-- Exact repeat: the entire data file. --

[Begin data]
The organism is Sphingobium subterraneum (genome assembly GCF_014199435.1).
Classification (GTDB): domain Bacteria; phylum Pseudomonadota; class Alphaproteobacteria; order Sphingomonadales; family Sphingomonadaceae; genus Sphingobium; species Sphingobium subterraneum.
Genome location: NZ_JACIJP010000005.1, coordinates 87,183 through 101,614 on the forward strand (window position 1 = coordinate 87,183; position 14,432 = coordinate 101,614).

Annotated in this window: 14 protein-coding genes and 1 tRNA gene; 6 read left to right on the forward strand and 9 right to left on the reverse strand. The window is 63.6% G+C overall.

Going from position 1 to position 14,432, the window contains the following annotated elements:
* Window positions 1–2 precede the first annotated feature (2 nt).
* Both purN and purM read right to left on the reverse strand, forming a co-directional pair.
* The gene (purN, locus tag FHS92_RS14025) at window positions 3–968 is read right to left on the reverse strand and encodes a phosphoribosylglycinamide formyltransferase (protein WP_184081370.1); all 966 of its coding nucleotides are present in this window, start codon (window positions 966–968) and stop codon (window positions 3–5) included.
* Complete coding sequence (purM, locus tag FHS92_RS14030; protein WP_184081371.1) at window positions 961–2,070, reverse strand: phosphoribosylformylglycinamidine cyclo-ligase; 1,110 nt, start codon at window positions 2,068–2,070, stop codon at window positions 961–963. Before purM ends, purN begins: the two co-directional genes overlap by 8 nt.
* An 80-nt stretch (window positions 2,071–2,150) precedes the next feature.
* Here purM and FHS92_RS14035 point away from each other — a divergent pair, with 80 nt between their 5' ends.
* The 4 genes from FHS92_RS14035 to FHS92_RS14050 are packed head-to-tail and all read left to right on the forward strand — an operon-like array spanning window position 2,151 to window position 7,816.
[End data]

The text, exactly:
The organism is Sphingobium subterraneum (genome assembly GCF_014199435.1).
Classification (GTDB): domain Bacteria; phylum Pseudomonadota; class Alphaproteobacteria; order Sphingomonadales; family Sphingomonadaceae; genus Sphingobium; species Sphingobium subterraneum.
Genome location: NZ_JACIJP010000005.1, coordinates 87,183 through 101,614 on the forward strand (window position 1 = coordinate 87,183; position 14,432 = coordinate 101,614).

Annotated in this window: 14 protein-coding genes and 1 tRNA gene; 6 read left to right on the forward strand and 9 right to left on the reverse strand. The window is 63.6% G+C overall.

Going from position 1 to position 14,432, the window contains the following annotated elements:
* Window positions 1–2 precede the first annotated feature (2 nt).
* Both purN and purM read right to left on the reverse strand, forming a co-directional pair.
* The gene (purN, locus tag FHS92_RS14025) at window positions 3–968 is read right to left on the reverse strand and encodes a phosphoribosylglycinamide formyltransferase (protein WP_184081370.1); all 966 of its coding nucleotides are present in this window, start codon (window positions 966–968) and stop codon (window positions 3–5) included.
* Complete coding sequence (purM, locus tag FHS92_RS14030; protein WP_184081371.1) at window positions 961–2,070, reverse strand: phosphoribosylformylglycinamidine cyclo-ligase; 1,110 nt, start codon at window positions 2,068–2,070, stop codon at window positions 961–963. Before purM ends, purN begins: the two co-directional genes overlap by 8 nt.
* An 80-nt stretch (window positions 2,071–2,150) precedes the next feature.
* Here purM and FHS92_RS14035 point away from each other — a divergent pair, with 80 nt between their 5' ends.
* The 4 genes from FHS92_RS14035 to FHS92_RS14050 are packed head-to-tail and all read left to right on the forward strand — an operon-like array spanning window position 2,151 to window position 7,816.